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White Skin, Black Fuel: Fossil Fascism and Colonialism's Inky Legacy

Fossil-fueled technologies were born in the soot-covered pits of British colonialism and have held onto their racist legacy to this day. As the burning of carbon makes climate related catastrophe a near weekly occurrence, Fossil capital has of late turned to willing accomplices among the growing far-right to displace blame and defend the status quo. In a world of rising sea levels, scorching temperatures, and crippling droughts, the right-wing in country after country has risen to pin the blame on migrants, Muslims, and other scapegoats as they offer their own solutions to a warming world: close the borders and save the nation from climate break down.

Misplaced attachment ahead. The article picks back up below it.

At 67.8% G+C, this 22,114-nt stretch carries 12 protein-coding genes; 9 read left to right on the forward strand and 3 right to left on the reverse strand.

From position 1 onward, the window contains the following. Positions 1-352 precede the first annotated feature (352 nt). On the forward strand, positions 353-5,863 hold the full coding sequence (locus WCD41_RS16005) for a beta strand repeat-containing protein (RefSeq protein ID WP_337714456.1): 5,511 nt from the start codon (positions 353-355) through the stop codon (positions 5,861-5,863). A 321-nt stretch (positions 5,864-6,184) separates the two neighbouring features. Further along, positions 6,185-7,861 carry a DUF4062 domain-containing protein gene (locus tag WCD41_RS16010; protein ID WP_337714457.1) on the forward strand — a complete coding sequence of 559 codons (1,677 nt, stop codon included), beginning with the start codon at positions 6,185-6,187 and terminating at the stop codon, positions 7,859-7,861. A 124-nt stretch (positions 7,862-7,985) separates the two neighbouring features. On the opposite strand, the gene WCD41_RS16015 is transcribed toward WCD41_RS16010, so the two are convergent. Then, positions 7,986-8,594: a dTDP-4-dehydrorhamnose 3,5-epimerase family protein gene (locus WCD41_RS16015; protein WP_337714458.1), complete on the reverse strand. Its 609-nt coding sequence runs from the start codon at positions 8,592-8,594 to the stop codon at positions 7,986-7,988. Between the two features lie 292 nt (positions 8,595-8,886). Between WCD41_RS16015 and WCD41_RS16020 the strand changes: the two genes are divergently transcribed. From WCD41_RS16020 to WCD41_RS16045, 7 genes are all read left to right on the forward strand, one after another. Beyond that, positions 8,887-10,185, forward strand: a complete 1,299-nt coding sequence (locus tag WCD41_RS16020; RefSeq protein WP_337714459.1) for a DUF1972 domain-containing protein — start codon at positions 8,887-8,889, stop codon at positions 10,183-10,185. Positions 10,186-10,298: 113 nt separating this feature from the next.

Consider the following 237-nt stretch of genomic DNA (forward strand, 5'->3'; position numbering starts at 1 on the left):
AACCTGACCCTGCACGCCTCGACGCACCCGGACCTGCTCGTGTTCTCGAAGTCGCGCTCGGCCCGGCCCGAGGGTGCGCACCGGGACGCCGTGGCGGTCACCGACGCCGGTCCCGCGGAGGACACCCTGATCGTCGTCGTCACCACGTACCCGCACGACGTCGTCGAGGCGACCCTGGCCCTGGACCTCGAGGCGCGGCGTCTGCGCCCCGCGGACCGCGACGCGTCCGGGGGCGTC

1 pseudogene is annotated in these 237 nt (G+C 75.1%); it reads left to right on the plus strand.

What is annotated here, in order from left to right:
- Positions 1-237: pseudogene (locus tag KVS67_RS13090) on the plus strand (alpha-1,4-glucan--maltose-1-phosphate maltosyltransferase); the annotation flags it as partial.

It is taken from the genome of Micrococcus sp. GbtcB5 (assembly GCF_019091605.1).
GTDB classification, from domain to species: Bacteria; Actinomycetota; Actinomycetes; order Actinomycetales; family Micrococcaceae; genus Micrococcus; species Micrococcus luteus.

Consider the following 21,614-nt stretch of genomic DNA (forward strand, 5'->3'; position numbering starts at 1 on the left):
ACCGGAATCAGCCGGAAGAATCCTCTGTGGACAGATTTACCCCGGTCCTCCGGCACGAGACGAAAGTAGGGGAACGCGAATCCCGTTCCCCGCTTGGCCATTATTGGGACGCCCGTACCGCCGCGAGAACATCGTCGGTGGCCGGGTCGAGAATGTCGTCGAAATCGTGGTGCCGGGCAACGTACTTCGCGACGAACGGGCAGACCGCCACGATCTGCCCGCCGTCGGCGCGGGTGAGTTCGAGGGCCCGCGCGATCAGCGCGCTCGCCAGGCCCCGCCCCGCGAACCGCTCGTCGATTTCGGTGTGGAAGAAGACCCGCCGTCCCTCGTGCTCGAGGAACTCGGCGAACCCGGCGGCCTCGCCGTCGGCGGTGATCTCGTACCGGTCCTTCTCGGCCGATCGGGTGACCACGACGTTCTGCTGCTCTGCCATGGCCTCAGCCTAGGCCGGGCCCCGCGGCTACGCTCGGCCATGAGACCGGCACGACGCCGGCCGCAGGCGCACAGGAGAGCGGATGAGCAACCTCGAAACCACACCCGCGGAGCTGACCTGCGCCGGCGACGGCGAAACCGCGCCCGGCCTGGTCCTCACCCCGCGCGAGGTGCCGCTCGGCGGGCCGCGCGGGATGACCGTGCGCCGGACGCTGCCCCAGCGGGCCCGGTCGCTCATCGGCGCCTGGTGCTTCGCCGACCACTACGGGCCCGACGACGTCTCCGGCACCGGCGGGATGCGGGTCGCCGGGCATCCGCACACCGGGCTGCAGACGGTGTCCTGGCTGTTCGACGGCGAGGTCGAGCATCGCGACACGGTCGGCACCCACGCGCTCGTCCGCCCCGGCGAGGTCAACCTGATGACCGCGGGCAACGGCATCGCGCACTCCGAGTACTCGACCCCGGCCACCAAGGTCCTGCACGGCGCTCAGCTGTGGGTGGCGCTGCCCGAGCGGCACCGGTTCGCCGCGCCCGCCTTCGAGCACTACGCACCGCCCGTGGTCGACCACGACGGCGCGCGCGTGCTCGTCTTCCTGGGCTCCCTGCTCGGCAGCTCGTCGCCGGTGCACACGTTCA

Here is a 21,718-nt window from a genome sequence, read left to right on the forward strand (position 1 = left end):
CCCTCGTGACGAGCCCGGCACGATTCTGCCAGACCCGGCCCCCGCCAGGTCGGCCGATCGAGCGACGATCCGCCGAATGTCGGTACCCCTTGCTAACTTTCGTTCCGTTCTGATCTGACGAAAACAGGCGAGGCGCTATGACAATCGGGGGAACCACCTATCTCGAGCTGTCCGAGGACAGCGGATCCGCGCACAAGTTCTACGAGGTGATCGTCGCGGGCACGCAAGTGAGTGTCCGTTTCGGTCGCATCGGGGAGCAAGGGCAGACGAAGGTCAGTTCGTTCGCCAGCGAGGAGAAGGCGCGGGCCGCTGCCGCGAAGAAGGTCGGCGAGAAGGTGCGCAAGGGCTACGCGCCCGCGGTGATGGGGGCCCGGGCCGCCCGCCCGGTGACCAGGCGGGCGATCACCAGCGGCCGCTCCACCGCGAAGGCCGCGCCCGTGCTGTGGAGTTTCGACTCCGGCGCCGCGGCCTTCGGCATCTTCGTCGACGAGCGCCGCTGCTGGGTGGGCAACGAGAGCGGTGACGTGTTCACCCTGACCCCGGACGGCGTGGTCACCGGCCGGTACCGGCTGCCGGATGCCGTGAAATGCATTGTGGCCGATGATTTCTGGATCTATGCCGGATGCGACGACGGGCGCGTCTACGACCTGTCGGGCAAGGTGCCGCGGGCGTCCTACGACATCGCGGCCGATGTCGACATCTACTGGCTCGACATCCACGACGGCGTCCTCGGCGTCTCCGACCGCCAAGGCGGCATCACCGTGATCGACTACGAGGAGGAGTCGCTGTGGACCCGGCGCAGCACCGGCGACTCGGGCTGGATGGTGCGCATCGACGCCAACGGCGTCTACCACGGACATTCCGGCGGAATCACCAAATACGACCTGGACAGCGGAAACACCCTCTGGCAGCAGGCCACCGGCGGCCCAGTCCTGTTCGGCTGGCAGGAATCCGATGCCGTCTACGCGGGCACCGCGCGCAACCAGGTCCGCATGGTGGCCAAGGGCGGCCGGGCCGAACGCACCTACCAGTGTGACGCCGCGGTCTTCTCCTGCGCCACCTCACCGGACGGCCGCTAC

In the first study of the far right’s role in the climate crisis, White Skin, Black Fuel presents an eye-opening sweep of this novel political constellation, drawing out its deep historical roots, and arguing that to confront this crisis requires combating the racist forces of reaction who would enable it.



Dounia Boukaouit is an Independent researcher, Human Ecology graduate, and ICES Conference Coordinator and Research Assistant at Uppsala University.

Ståle Holgersen is a human geographer at Uppsala University, Sweden. Research interests include political economy and ecology, urban planning and housing, and crises. His forthcoming book Kapitalismens kriser (Daidalos 2021) explores relations between ecological and economic crises.

Andreas Malm is a scholar of human ecology, and the author of The Progress of this Storm and of Fossil Capital, which won the Isaac and Tamara Deutscher Memorial Prize.

Olúfẹ́mi O. Táíwò (moderator) is Assistant Professor of Philosophy at Georgetown University. His forthcoming book Reconsidering Reparations (November 2021, Oxford University Press) explores links between reparations and climate justice.


This event is co-sponsored by Haymarket Books and Verso Books.